For those trained in internal medicine with an interest in an academic career in clinical medical ethics
Application Opens: September 1st
Applications Closes: December 1st
As the field of academic Hospital Medicine matures, there are increasing expectations for leaders in the field to bring advanced scholarly skills as researchers, educators and clinical leaders. The slow development of these skills in the course of most academic positions has often delayed the professional development of academic hospitalists and opportunities for rigorous training in these areas have been limited.
In response to these needs, we created the University of Chicago (UC) Hospitalist Scholars program to help future academic hospitalists and other internal medicine doctors obtain the skills and experience necessary for successful scholarly careers in research, education or clinical leadership. The UC Hospitalist Scholars program is the oldest scholarly training program for hospitalists in the US, with about 40 graduates over the past 20 years and diverse faculty able to mentor in a wide range of scholarly areas. Many graduates of the Hospitalist Scholars program now hold academic positions at leading institutions across the US and have been recognized as leaders in their fields. The program includes 4 established pathways: Outcomes Research Pathway, Medical Education Pathway, Clinical Medical Ethics and Bioethics Pathway, and Global Health Pathway.
Hospitalist Scholars in all pathways typically participate in the program for 2 years during which they devote at least three quarters of their time to coursework and to a mentored project. Most scholars begin the two-year program with the intensive Summer Program in Outcomes Research Training (SPORT) during the summer of the first year. SPORT is an introduction to outcomes research and includes coursework and applied training in health services research methods, data, quantitative analysis, and applications. Many scholars also choose to complete one of <several options for a master’s degree>, for which courses can be spread out over two years. Examples of master’s degrees that scholars have completed in past years are provided below.
The hallmark of the Hospitalist Scholars program is the mentored scholarly project in which Hospitalist Scholars design and initiate an independent project. The most valuable element of this program is the close involvement of an experienced team of investigators and mentors to help each Scholar achieve their academic and career goals. A primary mentor provides supports in developing a mentorship team to help develop individualized goals and a timeline for the scholarly project and overall fellowship, select coursework consistent with those goals, and design, plan, implement and evaluate the project. <Interdisciplinary workshops and conferences> help Scholars hone scholarly skills, and enhance opportunities to interact closely with faculty from within and outside the university.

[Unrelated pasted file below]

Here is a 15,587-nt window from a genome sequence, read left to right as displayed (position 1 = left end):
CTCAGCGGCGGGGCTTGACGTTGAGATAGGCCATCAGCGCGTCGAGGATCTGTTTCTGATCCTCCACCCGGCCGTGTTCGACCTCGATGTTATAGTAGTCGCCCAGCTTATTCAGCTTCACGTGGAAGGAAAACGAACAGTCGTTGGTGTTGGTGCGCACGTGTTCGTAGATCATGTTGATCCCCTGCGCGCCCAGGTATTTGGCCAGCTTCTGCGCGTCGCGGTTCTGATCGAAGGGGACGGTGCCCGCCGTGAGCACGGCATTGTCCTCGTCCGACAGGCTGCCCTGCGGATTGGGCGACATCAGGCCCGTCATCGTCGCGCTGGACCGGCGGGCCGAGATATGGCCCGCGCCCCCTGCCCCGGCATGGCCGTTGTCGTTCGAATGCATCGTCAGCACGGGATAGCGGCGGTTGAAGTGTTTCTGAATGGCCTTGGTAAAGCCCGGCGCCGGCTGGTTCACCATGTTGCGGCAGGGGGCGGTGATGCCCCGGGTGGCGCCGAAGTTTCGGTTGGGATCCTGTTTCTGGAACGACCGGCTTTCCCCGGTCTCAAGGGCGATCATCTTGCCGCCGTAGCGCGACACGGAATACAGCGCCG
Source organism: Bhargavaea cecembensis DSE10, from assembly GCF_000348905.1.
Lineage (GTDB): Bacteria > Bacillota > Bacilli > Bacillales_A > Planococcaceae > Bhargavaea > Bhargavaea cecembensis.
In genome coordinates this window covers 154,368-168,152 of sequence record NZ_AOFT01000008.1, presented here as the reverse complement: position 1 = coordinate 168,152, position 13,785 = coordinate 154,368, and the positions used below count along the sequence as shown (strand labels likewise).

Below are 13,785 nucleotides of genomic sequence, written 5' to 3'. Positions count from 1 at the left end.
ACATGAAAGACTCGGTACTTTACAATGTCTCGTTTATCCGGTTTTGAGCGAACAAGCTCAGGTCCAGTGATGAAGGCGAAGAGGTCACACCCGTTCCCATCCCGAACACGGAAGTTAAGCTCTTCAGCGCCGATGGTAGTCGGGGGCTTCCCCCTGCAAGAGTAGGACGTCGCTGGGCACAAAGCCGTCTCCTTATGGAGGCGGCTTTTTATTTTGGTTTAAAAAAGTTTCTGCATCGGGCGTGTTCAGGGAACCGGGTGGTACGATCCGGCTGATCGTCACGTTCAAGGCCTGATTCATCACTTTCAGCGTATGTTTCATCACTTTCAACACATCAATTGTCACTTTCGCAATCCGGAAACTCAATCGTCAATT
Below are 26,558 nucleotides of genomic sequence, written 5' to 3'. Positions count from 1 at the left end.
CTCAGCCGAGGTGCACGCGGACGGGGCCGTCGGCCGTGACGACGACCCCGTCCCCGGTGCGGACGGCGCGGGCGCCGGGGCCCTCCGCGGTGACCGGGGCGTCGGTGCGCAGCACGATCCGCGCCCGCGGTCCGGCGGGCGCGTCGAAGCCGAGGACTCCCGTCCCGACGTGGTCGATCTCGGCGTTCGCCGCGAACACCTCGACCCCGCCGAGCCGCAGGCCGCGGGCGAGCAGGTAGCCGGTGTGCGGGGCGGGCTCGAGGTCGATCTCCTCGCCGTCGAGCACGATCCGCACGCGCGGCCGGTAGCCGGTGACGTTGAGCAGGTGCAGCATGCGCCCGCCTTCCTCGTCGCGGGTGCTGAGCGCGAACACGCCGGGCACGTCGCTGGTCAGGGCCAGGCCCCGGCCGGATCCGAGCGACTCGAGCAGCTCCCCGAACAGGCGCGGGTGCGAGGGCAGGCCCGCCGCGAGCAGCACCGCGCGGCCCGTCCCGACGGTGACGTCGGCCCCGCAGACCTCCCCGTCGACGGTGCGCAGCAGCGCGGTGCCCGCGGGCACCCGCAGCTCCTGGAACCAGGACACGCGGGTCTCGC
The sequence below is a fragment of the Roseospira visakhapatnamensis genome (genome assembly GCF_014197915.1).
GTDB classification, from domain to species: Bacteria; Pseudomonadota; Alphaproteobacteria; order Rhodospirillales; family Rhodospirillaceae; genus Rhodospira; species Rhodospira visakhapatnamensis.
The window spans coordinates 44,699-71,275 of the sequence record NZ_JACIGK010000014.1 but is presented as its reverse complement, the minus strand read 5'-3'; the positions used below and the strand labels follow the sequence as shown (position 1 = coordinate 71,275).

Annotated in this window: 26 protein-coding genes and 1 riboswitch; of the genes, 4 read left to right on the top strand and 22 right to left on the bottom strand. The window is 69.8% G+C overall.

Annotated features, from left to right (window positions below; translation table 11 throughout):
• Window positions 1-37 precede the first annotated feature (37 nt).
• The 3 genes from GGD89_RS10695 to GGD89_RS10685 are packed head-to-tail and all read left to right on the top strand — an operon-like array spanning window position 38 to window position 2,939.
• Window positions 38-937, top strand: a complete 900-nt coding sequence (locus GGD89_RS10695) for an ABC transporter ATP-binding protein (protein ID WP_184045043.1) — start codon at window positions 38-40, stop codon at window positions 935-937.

Clinical service is an essential part of an academic hospitalist’s career, and the Hospitalist Scholars program ensures sufficient time and bandwidth to experience a rewarding and stimulating practice during participation. Hospitalist Scholars typically have 3 months of inpatient clinical activity, including direct-care hospitalist, teaching, and general medicine consultation services, and off-hours admitting and coverage shifts. Clinical schedules are created to work around each Scholar’s academic and research needs.
Learning to share and disseminate work via presentation and publication is a highlight of the program. Scholars receive training to enhance their academic presentation and writing skills and present their work at the leading local, regional and national meeting. Scholars have published in some of the highest impact journals in their fields.
Clinical service is an essential part of a career in academic medicine, and the Hospitalist Scholars program ensures sufficient time and bandwidth to experience a rewarding and stimulating clinical practice. A typical schedule includes about 3 months of inpatient clinical activity on the hospital medicine service at the University of Chicago, including a blend of direct-care hospitalist services, off-hours admitting and coverage shifts, time on the general medicine consultation service, and potentially attending on the University of Chicago Medicine Residency teaching services. Clinical schedules will be individually created to work around academic and research needs.